Thursday, February 17, 2011

Is Humanity in Jeopardy?

By now you've probably heard how IBM's Watson computer defeated two human Jeopardy! champions by a pretty decisive margin. There are two things to be said about this.

First, it's definitely an impressive performance by IBM. They selected Jeopardy! as a problem because it requires a degree of natural-language processing hitherto (or is it "thitherto"?) unattainable by computers. It requires understanding puns, double meanings, sly allusions and so on. Watson was able to do that with fair reliability, though there were occasional weird glitches (in the second day's Final Jeopardy round, for example, when there was a question about airports in the category "U.S. Cities," Watson guessed Toronto).

Second, the final score in no way represented the relative abilities of the humans and Watson. Contestants are required to ring in, and are not allowed to do so before Alex Trebek has finished reading the clue (I believe there's some sort of light that goes on, though it's not visible to the TV audience). They gave Watson a mechanical ringer to even the odds. But there still has to be a lag of a tenth of a second or so for a human between seeing the light and moving one's thumb; Watson obviously didn't have this lag. The result was that the humans were able to ring in first only when Watson didn't know the answer. So all the scores really proved was that an electric eye is faster than a human muscle, which isn't really a very striking result.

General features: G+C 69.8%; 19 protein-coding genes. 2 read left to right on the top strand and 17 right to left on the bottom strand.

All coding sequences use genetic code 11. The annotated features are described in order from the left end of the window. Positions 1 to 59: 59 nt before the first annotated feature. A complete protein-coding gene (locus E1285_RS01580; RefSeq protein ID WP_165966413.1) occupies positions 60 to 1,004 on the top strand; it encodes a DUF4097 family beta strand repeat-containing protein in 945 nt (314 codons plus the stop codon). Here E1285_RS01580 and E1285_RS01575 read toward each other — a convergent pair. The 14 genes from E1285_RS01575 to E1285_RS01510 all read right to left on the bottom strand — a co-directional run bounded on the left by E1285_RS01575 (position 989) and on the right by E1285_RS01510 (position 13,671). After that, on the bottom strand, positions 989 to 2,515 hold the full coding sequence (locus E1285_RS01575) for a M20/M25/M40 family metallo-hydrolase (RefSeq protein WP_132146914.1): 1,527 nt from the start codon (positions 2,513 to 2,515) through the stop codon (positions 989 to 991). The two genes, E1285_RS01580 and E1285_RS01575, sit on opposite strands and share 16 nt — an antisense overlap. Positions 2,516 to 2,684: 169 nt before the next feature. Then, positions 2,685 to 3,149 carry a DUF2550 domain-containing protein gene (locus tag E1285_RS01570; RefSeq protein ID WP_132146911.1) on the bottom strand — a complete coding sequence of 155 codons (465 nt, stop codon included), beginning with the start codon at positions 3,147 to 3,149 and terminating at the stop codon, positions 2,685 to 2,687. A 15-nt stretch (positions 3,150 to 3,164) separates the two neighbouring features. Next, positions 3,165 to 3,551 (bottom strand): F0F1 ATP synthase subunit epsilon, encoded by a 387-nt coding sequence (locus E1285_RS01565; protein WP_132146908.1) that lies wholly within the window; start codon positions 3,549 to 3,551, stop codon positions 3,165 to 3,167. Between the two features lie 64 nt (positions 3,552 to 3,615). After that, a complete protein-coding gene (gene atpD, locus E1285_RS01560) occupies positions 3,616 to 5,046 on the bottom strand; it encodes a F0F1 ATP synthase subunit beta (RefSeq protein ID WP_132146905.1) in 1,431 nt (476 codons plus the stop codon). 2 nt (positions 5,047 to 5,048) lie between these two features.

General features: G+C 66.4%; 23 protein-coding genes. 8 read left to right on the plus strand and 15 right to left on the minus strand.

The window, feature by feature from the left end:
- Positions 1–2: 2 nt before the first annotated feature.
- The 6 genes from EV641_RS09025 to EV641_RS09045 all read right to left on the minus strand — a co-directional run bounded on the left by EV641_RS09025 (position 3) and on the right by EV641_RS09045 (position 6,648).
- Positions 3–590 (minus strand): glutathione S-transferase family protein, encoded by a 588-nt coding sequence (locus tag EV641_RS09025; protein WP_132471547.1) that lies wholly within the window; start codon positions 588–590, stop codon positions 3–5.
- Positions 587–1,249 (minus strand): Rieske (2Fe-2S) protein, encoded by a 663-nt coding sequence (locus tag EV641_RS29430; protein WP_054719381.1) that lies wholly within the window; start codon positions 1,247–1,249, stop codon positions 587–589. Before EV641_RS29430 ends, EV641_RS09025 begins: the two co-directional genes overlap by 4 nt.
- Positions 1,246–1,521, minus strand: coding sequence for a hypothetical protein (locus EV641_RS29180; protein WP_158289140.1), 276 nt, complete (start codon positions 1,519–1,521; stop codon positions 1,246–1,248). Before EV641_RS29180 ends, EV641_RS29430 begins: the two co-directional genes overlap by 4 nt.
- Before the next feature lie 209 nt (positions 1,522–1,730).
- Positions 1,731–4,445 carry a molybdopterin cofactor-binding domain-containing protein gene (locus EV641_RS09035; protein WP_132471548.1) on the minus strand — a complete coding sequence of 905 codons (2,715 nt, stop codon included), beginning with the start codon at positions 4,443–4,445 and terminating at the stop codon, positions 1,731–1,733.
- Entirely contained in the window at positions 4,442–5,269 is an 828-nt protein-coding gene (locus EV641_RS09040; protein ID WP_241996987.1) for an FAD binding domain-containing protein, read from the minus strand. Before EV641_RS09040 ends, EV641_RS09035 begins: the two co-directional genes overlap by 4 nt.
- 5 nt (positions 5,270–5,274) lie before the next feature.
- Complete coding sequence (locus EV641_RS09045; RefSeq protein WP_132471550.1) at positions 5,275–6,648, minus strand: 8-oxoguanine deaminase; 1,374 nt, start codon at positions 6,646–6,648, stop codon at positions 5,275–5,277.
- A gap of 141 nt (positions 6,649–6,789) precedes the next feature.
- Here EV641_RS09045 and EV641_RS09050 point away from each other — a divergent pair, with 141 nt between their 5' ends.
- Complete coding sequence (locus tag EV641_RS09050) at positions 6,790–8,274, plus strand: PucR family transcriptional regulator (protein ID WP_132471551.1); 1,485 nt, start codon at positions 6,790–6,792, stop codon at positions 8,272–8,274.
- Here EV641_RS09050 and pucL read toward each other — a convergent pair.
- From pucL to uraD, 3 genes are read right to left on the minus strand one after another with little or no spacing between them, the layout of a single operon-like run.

So I'd like to see the scores with a different mechanism-- say, choosing randomly among everyone who rings in. Still, good job, IBM. Please don't start working on Skynet.

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